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Wanderers Ways - passion not fashion

bwfcfan5

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bwfcfan5 last won the day on October 17

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About bwfcfan5

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  1. bwfcfan5

    In Or Out Again

    It was an advisory referendum. Which means non-legally binding. So yes. They can and should as MPs do what they judge is best for their constituents. As Amber Rudd was quoted saying in the cabinet meeting today "Just because we've put our seat belts on doesn't mean we should crash the car".
  2. bwfcfan5

    In Or Out Again

    Those who voted out, didn't vote for a deal. So I think it is disingenuous to say there is support for a deal that keeps us in a transition period potentially indefinitely or worse still in a customs union indefinitely. May cannot claim that is what the public wants - given all polls seem to suggest most Brexit voters wanted no deal. Therefore she should (using her logic) deliver that. The fact remains though in representative democracy the role of our representatives is to do what they JUDGE best for us - not necessarily to carry out the will of the people.
  3. bwfcfan5

    In Or Out Again

    https://news.sky.com/story/sky-data-poll-53-of-british-public-want-second-eu-referendum-11584278 Support for a referendum from this poll. Only 16% of people polled would vote for May's deal in a 2nd referendum. Worse figures than the Lord Ashcroft poll. Where is this imaginary public support for May's deal? She keeps telling us it is what people want. But polls consistently say otherwise. And not by narrow margins either.
  4. bwfcfan5

    In Or Out Again

    Retail is struggling massively in general. What I will say is, behind the headline figures, our economy has been sick for a long time. People are in work, but in jobs where wages have not matched inflation for a long time. In zero hours contracts, in uncertain positions. The effects of austerity and this wage freeze are starting to manifest themselves. The chickens are coming home to roost. All in a perfect swirl to match the Brexit chaos this ridiculous government has brought. We're in for a rocky ride and it isn't just because of Brexit but that will make it worse. You can't run an economy in the way the Tories have, especially when your key investments run aground. Next few years won't be pretty. We won't have a huge recession but it really would not surprise me to see very slow growth and the odd period of contraction. The finance sector will keep the economy afloat but only a few people will actually feel this. For the rest it will be a pseudo recession. Like 2010-2015.
  5. bwfcfan5

    In Or Out Again

    There are a load of factors - Brexit is one. But the idea that getting May's deal through changes consumer behaviour is laughable. If you want the strongest economy, then you stay in the EEA. People need to stop fudging this and stop pretending May's deal will actually help the economy. It isn't even damage limitation.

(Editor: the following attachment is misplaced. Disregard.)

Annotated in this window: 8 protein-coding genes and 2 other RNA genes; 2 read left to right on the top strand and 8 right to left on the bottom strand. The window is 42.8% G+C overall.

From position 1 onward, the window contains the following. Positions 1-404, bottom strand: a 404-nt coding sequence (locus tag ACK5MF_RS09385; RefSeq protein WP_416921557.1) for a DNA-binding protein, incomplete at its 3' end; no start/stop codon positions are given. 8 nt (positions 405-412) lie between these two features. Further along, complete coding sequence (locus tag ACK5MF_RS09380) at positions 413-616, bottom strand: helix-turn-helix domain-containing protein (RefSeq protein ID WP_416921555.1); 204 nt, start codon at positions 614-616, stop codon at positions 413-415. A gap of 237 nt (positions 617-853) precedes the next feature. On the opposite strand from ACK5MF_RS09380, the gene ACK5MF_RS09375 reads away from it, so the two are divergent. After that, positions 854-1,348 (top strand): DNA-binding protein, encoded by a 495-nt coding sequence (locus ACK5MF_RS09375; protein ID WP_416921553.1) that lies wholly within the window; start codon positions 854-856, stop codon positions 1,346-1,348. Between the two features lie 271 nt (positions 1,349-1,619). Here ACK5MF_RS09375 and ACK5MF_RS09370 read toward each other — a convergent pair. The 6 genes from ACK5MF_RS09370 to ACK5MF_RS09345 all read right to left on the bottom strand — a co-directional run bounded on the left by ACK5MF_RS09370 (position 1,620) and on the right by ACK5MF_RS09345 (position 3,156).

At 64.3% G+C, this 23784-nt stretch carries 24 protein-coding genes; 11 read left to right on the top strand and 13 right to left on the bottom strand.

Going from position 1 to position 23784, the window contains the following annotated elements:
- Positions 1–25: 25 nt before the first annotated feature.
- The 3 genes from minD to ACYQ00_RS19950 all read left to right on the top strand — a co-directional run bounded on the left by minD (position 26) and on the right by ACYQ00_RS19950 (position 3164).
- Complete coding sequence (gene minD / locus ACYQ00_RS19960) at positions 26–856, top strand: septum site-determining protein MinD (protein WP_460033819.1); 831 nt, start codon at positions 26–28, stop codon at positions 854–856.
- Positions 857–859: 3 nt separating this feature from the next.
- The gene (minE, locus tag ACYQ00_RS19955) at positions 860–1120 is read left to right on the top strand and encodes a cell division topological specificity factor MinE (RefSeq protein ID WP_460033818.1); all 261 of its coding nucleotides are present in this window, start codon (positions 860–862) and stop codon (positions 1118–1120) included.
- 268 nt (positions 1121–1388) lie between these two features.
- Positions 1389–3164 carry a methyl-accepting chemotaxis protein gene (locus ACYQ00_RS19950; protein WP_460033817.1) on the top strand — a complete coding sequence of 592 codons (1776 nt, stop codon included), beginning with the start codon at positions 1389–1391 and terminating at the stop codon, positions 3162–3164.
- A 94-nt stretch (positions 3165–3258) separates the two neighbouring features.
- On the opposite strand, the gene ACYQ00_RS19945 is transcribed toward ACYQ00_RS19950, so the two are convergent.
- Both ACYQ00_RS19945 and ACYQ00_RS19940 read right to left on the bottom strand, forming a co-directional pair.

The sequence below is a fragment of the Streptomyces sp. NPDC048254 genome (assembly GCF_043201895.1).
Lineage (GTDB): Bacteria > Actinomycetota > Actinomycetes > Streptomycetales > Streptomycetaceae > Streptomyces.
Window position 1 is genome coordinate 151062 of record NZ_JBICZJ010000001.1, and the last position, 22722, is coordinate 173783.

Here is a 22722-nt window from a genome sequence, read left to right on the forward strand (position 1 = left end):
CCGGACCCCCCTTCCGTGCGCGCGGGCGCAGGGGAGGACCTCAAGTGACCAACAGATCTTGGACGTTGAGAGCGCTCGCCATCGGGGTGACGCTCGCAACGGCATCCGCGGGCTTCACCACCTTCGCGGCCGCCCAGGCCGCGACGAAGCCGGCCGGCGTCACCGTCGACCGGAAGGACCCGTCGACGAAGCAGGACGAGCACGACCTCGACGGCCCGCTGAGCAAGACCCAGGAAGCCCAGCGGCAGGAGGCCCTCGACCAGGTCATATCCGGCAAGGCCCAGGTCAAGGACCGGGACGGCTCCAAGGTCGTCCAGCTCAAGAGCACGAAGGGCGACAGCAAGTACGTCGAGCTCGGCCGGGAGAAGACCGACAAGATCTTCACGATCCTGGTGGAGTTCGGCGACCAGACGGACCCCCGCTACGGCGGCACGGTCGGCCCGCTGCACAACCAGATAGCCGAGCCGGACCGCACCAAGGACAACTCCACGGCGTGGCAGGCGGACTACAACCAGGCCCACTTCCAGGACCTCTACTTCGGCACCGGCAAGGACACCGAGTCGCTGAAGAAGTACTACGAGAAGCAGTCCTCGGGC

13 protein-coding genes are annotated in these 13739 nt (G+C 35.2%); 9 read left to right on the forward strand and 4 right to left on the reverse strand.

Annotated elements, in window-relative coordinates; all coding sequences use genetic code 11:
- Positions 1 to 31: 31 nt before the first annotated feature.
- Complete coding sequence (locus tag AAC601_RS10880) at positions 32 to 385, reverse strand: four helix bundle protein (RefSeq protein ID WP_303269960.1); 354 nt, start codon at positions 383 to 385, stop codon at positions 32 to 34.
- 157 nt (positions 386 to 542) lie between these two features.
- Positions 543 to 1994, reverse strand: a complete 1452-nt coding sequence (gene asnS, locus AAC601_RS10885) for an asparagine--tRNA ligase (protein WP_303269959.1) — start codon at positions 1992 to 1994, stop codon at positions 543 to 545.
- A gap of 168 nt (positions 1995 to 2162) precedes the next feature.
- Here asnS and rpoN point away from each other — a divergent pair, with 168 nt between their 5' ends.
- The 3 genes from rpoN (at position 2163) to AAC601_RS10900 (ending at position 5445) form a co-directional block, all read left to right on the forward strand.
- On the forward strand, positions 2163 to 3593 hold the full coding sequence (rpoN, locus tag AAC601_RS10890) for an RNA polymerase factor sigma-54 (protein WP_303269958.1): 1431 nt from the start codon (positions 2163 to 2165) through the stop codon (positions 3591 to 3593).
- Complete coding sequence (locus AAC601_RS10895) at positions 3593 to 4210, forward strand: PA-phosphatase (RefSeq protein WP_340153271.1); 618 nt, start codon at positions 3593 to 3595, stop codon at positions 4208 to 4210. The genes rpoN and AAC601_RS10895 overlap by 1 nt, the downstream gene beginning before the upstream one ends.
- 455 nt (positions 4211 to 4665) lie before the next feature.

6. bwfcfan5

    In Or Out Again

    The deal May proposes is nothing like they had in their manifesto. Manifesto pledges are not indicative of a mandate in all cases. As for a deal that honours the referendum, protects the economy and is workable with the EU - that is impossible. What parliament has to decide is what its priorities are. There is a deal currently that does not honour the referendum, does not protect the economy and is workable with the EU - but not with our parliament. There are other options for a deal - you could have a Norway style deal to exit and then progress to discussing a free trade deal - once we see what the free trade deal looks like we can then decide whether to move from Norway into a more distant relationship. That sort of phased exit is infinitely more managed and allows the referendum to be honored in stages. It allows checkpoints for Parliament and means business can get on with things quickly. It is workable with the EU, complies with the good friday agreement and ultimately would almost certainly pass parliament. The free trade arrangement to follow could be cross party and potentially at that point you could ask the public again - do you want to stay in the EEA with a customs relationship or do you want to sever further ties and take this FTA on the table. It is a simple, workable and clear solution. Prevents the cliff edge, potentially honours those Brexit voters MORE so than May's deal as at least we'd have control of the process back and crucially does not crash the economy.
  7. bwfcfan5